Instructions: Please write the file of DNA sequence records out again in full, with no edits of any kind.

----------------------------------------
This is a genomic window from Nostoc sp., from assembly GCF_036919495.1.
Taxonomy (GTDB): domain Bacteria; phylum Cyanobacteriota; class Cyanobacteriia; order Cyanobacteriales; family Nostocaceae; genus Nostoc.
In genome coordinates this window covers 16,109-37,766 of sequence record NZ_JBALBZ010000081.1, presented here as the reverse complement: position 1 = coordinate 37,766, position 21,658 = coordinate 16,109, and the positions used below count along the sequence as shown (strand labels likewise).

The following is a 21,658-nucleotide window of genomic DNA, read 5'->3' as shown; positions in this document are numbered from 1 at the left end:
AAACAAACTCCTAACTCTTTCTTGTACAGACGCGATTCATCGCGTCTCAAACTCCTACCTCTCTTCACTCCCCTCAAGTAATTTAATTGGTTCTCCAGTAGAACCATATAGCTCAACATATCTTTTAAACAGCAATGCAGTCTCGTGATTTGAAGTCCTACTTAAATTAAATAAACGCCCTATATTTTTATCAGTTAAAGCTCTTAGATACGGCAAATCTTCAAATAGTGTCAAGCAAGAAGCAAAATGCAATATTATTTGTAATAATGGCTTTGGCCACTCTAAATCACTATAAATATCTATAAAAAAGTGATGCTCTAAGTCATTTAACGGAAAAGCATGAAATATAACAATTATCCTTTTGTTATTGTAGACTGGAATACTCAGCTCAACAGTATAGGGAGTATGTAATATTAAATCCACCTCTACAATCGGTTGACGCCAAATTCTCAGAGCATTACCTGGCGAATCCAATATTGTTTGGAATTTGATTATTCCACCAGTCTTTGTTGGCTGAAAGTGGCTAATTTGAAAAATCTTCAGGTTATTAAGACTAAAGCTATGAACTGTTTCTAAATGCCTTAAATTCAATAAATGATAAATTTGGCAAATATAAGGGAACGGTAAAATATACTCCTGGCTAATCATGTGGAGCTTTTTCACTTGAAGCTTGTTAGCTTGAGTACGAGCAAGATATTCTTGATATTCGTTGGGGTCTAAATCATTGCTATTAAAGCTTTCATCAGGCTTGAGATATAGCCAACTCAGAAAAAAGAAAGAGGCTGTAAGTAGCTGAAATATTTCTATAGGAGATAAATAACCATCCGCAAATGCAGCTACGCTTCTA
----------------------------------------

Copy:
This is a genomic window from Nostoc sp., from assembly GCF_036919495.1.
Taxonomy (GTDB): domain Bacteria; phylum Cyanobacteriota; class Cyanobacteriia; order Cyanobacteriales; family Nostocaceae; genus Nostoc.
In genome coordinates this window covers 16,109-37,766 of sequence record NZ_JBALBZ010000081.1, presented here as the reverse complement: position 1 = coordinate 37,766, position 21,658 = coordinate 16,109, and the positions used below count along the sequence as shown (strand labels likewise).

The following is a 21,658-nucleotide window of genomic DNA, read 5'->3' as shown; positions in this document are numbered from 1 at the left end:
AAACAAACTCCTAACTCTTTCTTGTACAGACGCGATTCATCGCGTCTCAAACTCCTACCTCTCTTCACTCCCCTCAAGTAATTTAATTGGTTCTCCAGTAGAACCATATAGCTCAACATATCTTTTAAACAGCAATGCAGTCTCGTGATTTGAAGTCCTACTTAAATTAAATAAACGCCCTATATTTTTATCAGTTAAAGCTCTTAGATACGGCAAATCTTCAAATAGTGTCAAGCAAGAAGCAAAATGCAATATTATTTGTAATAATGGCTTTGGCCACTCTAAATCACTATAAATATCTATAAAAAAGTGATGCTCTAAGTCATTTAACGGAAAAGCATGAAATATAACAATTATCCTTTTGTTATTGTAGACTGGAATACTCAGCTCAACAGTATAGGGAGTATGTAATATTAAATCCACCTCTACAATCGGTTGACGCCAAATTCTCAGAGCATTACCTGGCGAATCCAATATTGTTTGGAATTTGATTATTCCACCAGTCTTTGTTGGCTGAAAGTGGCTAATTTGAAAAATCTTCAGGTTATTAAGACTAAAGCTATGAACTGTTTCTAAATGCCTTAAATTCAATAAATGATAAATTTGGCAAATATAAGGGAACGGTAAAATATACTCCTGGCTAATCATGTGGAGCTTTTTCACTTGAAGCTTGTTAGCTTGAGTACGAGCAAGATATTCTTGATATTCGTTGGGGTCTAAATCATTGCTATTAAAGCTTTCATCAGGCTTGAGATATAGCCAACTCAGAAAAAAGAAAGAGGCTGTAAGTAGCTGAAATATTTCTATAGGAGATAAATAACCATCCGCAAATGCAGCTACGCTTCTA